The No-Carpet State Dinner Arrivals -- Everyone Other Than the Obamas and Hu

ABC News' Jon Garcia reports:

It wasn’t quite a red carpet entry -- in fact, there was no carpet in White House East Wing hallway. But some fairly big names arriving at the State Dinner for China’s Hu Jintao made the D.C. equivalent of a star-studded entry.

Hollywood celebs like Barbara Streisand and husband James Brolin, Law & Order’s B.D. Wong, and Jackie Chan had no trouble recognizing a photo op as they entered the White House residence and stopped to pose for the press.

Asked about her connection to the dinner, Streisand joked, “I used to work at a Chinese restaurant,” which caused a few in the press to gasp a bit. She was wearing a dress of “my own design” – a navy, pinstriped, three-piece skirt suit with rhinestone buttons – plus lots of diamond necklaces.

Actor Chan, who wore a tux with an untucked shirt and Mandarin collar, said he wasn’t planning on doing any of his trademark stunts at the dinner. And Wong, with his mother on his arm, turned the tables on the press, whipping out his own camera and shooting pictures of the media.

“It’s a little overwhelming. I’m happy to share this moment with her,” Wong said, adding, “I have to have a picture of this. I want a picture of all of you.”

Other celebrities, including designer Vera Wang, cellist Yo Yo Ma, Olympic medal-winning ice skater Michelle Kwan and fashion gatekeeper Anna Wintour made the walk, too.

When reporters, tongues firmly in cheek, called out a chorus of “Who are you wearing?” fashion designer Wang playfully replied, “I’ll let you guys guess.” Her two-tone, dove-and-charcoal-gray dress was accented with a necklace of flowering rhinestones which, incidentally, she also designed.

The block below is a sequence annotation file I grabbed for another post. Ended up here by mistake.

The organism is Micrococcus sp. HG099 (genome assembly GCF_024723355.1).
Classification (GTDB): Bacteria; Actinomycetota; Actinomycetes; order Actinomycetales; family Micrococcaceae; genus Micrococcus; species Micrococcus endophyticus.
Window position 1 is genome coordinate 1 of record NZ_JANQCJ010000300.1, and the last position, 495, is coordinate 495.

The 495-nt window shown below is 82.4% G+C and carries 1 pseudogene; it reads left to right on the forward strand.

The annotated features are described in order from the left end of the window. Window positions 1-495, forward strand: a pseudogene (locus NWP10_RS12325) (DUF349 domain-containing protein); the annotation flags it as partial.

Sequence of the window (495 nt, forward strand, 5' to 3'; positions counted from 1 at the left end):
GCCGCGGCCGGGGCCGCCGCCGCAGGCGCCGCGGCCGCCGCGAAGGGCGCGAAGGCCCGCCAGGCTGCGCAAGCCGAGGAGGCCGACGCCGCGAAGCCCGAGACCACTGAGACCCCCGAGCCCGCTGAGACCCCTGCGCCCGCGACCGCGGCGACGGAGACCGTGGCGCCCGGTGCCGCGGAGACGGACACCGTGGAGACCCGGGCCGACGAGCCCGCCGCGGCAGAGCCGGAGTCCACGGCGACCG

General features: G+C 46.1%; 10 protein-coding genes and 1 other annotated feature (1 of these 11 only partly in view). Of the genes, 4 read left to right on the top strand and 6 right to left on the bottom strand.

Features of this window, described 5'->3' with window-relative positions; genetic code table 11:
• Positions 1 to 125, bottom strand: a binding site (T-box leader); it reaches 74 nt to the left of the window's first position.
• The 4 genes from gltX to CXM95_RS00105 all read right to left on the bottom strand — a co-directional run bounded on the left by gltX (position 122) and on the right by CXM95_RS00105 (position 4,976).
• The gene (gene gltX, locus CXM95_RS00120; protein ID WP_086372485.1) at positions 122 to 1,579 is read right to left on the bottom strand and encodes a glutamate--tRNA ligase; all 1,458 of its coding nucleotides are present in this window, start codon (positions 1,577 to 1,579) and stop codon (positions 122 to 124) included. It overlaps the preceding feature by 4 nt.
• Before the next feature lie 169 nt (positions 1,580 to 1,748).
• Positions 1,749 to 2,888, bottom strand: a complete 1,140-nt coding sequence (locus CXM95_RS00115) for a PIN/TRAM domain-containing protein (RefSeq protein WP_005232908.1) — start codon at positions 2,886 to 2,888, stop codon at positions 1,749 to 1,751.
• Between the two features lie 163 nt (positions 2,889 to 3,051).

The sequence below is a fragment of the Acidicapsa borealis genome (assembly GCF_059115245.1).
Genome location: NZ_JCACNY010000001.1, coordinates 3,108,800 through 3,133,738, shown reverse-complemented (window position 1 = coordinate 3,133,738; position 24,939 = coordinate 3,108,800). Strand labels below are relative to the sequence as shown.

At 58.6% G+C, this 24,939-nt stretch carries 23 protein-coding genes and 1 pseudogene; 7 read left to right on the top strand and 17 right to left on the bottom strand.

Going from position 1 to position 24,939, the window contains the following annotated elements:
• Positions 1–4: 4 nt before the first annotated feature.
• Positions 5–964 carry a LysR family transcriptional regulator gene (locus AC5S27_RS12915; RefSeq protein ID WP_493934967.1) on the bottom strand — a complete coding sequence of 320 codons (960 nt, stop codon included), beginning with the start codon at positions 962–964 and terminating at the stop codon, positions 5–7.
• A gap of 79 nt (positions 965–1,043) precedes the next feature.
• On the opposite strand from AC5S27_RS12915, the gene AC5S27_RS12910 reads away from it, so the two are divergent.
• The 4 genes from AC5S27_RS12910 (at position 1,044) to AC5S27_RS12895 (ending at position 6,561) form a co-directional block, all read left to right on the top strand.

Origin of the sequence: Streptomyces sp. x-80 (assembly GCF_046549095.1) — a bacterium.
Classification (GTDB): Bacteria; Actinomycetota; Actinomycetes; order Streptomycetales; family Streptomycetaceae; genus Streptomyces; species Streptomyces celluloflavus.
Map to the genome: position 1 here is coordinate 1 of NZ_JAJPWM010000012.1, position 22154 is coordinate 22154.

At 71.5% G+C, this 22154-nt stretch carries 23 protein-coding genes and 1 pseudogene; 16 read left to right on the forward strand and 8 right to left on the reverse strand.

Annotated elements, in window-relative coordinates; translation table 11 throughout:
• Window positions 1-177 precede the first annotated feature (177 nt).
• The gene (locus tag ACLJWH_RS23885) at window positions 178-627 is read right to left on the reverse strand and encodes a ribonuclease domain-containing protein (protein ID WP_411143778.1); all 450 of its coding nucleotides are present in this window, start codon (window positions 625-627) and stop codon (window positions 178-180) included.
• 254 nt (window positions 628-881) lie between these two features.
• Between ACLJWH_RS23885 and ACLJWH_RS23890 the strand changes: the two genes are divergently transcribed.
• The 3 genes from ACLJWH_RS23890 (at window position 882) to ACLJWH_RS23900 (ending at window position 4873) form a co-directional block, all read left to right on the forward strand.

Wintour, editor of Vogue magazine, was wearing a white zig-zag Chanel suit and said she hoped to discuss investment in Chinese fashion with China’s leaders.

D.C.’s political types were there in full force: Sen. John Kerry and wife Theresa Heinz Kerry, Treasury Secretary Tim Geithner, former secretaries of state Madeleine Albright and Henry Kissinger, U.N. Ambassador Susan Rice, Delaware Attorney General and Vice President Joe Biden’s son, Beau Biden, and Supreme Court Justice Stephen Breyer.

U.S. Ambassador to China - and prominent Republican - Jon Huntsman, who was put on the spot at the Obama/Hu press conference today about possibly running against Obama in 2012, didn’t stop to talk but, when asked about considering a run for president, said only, "We're loyal to our country and our president."

Sen. Kerry was asked about toning down the rhetoric in D.C. and offered this: "It's up to individual senators and members of Congress to tone down the rhetoric and find compromise. ... They can't come here with a scorched-earth policy."

Kenneth Roth of Human Rights Watch was also in attendance. Given the contentious issue that human rights has become between China and the U.S., Roth said, "I take the reason I was invited as a statement to President Hu."

Several industry executives, many of whom had met with President Obama and President Hu earlier in the afternoon to discuss opening markets between the world’s two largest economies, made the walk. That list included Microsoft’s Steve Ballmer, Goldman Sachs’ Lloyd Blankfein, JP Morgan Chase’s Jamie Diamond and GE’s Jeff Immelt.

Media types came, too - including noted author, columnist and Asia-watcher Thomas Friedman, ABC News' Christiane Amanpour and Disney’s Bob Iger and wife Willow Bay.

Former Presidents Carter and Clinton, and many of the high-level Chinese guests did not enter with the other guests in front of the media. Instead, they were brought in through the diplomatic room or from the west side of the residence.

(For the record, we didn’t see the Salahis this time.)

-Jon Garcia

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